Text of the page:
Pascal Bornet is an expert in AI and Automation, best-selling author, keynote speaker, and CDO at Aera Technology. Decision intelligence is a new field that helps support, augment and automate business decisions by linking data with decisions and outcomes. It uses a combination of methods (e.g., decision mapping and decision theories) and technologies (e.g., machine learning and automation) to improve the way decisions are made in companies. Decision intelligence includes continually evaluating decision outcomes and optimizing them through a feedback system. The term "decision intelligence" was popularized in Lorien Pratt's 2019 book, Link: How Decision Intelligence Connects Data, Actions, and Outcomes for a Better World, after Google launched its decision intelligence department in 2018.
Machine learning is playing an ever-increasing role in biomedical research. Scientists at the Technical University of Munich (TUM) have now developed a new method of using molecular data to extract subtypes of illnesses. In the future, this method can help to support the study of larger patient groups. Nowadays doctors define and diagnose most diseases on the basis of symptoms. However, that does not necessarily mean that the illnesses of patients with similar symptoms will have identical causes or demonstrate the same molecular changes.
Brain tumors are one of the most challenging diseases for clinical researchers, as it causes severe harm to patients. The brain is a central organ in the human body, and minor damage to this organ could affect the correct functioning of the human body. Brain tumors can lead to irreversible and dysfunctional damage to patients, including memory and vision loss. For these reasons, medical studies have, for a long time, focused on the study of the brain and its diseases, including brain tumors. Computer studies have contributed to medical research by offering machine learning algorithms to classify medical analysis records as brain tumors or normal clinical conditions.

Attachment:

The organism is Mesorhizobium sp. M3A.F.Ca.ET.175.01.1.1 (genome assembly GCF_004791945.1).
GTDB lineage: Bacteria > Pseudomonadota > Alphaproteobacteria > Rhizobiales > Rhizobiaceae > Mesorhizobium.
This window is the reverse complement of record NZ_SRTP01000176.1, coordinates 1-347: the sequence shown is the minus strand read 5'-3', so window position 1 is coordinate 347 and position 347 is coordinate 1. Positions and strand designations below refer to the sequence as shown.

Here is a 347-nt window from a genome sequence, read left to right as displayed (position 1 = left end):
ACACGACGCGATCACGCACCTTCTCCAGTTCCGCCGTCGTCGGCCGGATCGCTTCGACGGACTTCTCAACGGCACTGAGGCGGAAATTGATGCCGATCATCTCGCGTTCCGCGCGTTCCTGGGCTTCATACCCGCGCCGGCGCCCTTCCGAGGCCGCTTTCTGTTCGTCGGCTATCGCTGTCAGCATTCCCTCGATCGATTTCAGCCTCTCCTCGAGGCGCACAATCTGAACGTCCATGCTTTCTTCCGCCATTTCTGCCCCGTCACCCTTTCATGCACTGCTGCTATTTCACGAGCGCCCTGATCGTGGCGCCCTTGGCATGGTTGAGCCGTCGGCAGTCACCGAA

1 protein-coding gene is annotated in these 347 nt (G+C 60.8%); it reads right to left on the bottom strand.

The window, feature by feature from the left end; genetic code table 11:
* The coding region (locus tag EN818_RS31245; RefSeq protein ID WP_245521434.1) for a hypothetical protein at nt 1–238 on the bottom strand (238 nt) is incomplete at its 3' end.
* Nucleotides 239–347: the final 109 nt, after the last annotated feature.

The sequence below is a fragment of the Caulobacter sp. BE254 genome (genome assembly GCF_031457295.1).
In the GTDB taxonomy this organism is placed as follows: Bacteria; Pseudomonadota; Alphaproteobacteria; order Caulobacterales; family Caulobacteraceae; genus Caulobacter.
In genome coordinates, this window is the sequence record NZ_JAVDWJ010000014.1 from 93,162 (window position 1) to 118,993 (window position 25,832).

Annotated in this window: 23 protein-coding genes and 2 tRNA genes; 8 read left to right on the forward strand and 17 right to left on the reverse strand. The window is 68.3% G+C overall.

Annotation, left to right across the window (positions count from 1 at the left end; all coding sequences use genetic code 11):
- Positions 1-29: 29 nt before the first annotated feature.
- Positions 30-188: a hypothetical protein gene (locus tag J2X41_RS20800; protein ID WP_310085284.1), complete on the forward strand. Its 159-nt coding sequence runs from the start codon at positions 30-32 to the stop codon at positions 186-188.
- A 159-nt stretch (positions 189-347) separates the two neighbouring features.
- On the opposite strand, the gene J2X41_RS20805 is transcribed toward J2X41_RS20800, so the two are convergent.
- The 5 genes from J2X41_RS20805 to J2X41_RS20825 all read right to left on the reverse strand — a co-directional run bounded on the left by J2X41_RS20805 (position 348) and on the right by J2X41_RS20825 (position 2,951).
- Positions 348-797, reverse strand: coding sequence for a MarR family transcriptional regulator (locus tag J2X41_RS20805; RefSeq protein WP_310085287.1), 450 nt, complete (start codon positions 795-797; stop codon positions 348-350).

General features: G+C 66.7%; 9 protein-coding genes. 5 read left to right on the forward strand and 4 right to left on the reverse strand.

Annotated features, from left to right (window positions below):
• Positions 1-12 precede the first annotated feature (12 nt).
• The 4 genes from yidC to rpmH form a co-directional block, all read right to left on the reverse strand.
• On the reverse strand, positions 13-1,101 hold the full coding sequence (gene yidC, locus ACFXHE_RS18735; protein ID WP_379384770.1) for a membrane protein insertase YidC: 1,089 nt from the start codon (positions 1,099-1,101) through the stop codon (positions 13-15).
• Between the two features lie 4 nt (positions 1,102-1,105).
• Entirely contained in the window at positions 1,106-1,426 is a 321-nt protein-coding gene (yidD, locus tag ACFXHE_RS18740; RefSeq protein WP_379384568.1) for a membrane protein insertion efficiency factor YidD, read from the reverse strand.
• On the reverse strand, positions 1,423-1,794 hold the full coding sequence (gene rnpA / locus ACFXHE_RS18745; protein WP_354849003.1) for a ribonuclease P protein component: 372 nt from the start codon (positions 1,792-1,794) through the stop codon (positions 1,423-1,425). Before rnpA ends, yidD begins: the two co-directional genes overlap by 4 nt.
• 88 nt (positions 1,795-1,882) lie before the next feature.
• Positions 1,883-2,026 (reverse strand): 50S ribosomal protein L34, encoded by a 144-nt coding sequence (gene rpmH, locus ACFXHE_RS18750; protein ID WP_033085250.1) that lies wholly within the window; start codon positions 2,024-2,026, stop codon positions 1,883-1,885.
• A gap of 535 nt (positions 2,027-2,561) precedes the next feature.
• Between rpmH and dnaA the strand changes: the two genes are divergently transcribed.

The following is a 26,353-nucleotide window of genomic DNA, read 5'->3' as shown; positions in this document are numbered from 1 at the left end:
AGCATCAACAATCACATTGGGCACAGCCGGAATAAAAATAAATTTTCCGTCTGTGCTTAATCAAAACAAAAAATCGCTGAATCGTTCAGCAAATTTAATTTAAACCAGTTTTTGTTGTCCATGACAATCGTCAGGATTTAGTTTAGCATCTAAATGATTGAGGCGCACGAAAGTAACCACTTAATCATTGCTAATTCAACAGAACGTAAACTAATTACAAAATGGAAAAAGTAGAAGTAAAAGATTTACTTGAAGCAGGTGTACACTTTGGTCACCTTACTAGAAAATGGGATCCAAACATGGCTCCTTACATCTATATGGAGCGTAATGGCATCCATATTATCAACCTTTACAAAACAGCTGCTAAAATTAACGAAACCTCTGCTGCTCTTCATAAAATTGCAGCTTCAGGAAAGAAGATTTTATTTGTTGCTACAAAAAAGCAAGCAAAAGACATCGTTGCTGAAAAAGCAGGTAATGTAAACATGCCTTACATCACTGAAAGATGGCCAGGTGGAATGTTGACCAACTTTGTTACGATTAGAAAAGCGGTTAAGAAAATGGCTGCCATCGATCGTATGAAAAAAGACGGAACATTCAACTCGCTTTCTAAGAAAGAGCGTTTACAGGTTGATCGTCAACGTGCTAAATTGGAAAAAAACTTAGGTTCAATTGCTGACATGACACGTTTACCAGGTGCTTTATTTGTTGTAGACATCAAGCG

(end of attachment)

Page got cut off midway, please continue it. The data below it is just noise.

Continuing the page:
In our previous post, we talked about how red AI means adding computational power to "buy" more accurate models in machine learning, and especially in deep learning. We also talked about the increased interest in green AI, in which we not only measure the quality of a model based on accuracy but also how big and complex it is. We covered different ways of measuring model efficiency and showed ways to visualize this and select models based on it. Maybe you also attended the webinar? If not, take a look at the recording where we also cover a few of the points we'll describe in this blog post.
Here I manually saved the column names, which are numerical and categorical, and also saved the target column. From the info function, there seem to be missing values, and we can see that location and sex should be categorical, so we have to do some data type conversion later on. Let's first visualize our target class. We see location and species seemingly for their respective locations and species (loc2 & species C, loc3 & species A). We also see there are slightly more female (1) birds than the male counterpart.
It's easy to feel overwhelmed by the amount of tools and skills required to become a data scientist. While it can take years to master everything, there are clear steps you can take to get started towards your goal. As with any big goal, keep in mind that it might not be possible to get there overnight: much like climbing a mountain or running a marathon, becoming a data scientist will require patience, grit, and practice. But if you're motivated by the prospect of working with data for a living, let this guide serve as the map for the journey ahead. Programming is an important part of working as a data scientist.